BEIJING, MAY 31 -- Three young political activists who have been the Communist government's only open critics since the student-led democracy movement was crushed by Chinese troops last year dropped out of sight today, and the news conference they had planned with foreign journalists was canceled.
It was not clear if the three men were voluntarily lying low or had been taken into custody by authorities as a cautionary move before Sunday's first anniversary of the military attack on democracy demonstrators in Beijing that left hundreds dead. The three men had planned to issue an open letter to Chinese leaders calling for the release of political prisoners.
Police in Beijing and other cities have tightened security in the weeks leading up to the anniversary, and the official media have reported stepped-up arrests of vagrants and petty criminals, apparently to help ensure order.
Friends said two of the three missing activists, well-known folk singer Hou Dejian and former university newspaper editor Gao Xin, both 34, had not been seen since they left Hou's home early today. Several hours later, Hou phoned home to say that he was well but would not be back for an unspecified time. Gao phoned later with a similar message.
Hou also phoned two foreign journalists and said, "Because I personally have things to do, I'm not ready for a news conference." He refused to elaborate. The third man, Zhou Duo, 43, also has not been seen.
Foreign Ministry spokeswoman Li Jinhua said at the ministry's weekly briefing later today that Chinese were free to talk to foreign journalists but that a "certain kind of formalities" should be observed for interviews. She did not comment directly on the three missing dissidents.
Their disappearance came within hours after the government announced the executions of 20 people, including a man convicted of setting fire to a military jeep during the democracy demonstrations last year.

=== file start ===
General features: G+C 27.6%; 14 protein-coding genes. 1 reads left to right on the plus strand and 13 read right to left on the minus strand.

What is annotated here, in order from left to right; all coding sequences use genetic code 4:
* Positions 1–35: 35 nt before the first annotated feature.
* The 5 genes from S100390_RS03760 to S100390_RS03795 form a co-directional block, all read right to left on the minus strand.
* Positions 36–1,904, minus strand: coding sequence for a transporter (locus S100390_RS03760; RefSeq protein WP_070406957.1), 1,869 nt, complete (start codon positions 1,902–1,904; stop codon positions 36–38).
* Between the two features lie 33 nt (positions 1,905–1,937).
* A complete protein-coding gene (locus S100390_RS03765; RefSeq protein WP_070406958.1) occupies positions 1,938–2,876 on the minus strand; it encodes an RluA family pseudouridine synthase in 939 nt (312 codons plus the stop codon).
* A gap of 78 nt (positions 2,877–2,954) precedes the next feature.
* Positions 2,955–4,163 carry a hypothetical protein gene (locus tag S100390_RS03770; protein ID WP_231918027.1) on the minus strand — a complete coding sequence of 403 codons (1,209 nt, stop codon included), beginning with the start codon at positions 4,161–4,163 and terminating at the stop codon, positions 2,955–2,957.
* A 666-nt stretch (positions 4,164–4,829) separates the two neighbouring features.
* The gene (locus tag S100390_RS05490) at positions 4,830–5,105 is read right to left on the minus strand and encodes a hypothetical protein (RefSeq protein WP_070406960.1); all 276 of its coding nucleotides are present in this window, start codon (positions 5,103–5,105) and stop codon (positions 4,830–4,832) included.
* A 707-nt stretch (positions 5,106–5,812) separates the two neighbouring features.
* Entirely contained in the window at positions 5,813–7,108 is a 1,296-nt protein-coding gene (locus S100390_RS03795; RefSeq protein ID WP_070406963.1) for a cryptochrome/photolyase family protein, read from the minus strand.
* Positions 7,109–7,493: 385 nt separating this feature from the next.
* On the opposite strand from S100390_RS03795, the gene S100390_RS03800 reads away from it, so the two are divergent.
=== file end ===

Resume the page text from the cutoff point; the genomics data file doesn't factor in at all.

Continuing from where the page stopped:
The arson suspect, identified as Yu Yongchuan, and the 19 others -- convicted of murder, robbery, rape and "hooliganism" -- were shot dead immediately after trial, according to the official Beijing Daily. The paper also reported the executions of 11 criminals the day before and noted that the court had cited the need to ensure social stability for the Asian Games in Beijing this September.
The official press has reported the executions of at least 20 people on charges stemming from last year's demonstrations, but the actual number is believed to be much higher.
Had the three missing activists succeeded in criticizing the government in an open news conference, it would have been an act of remarkable boldness in the current climate of tight political control. They and a fourth man, Liu Xiaobo, staged a hunger strike in Beijing's Tiananmen Square last June 2 to encourage student demonstrators camped there to demand democratic reform. When soldiers surrounded the square the night of June 3, they negotiated a peaceful retreat for the students.
All but Hou were arrested soon after. He took refuge in the Australian Embassy for more than two months, emerging only after the Beijing government promised he would not be arrested. Gao was released in December, and Zhou on May 10. Liu remains in prison without charge.
Over the past few months, Hou, Gao and Zhou gave many interviews to foreign journalists, and all three continued to call for peaceful transition to democracy. No other activists have been willing to be quoted by name since last year's crackdown.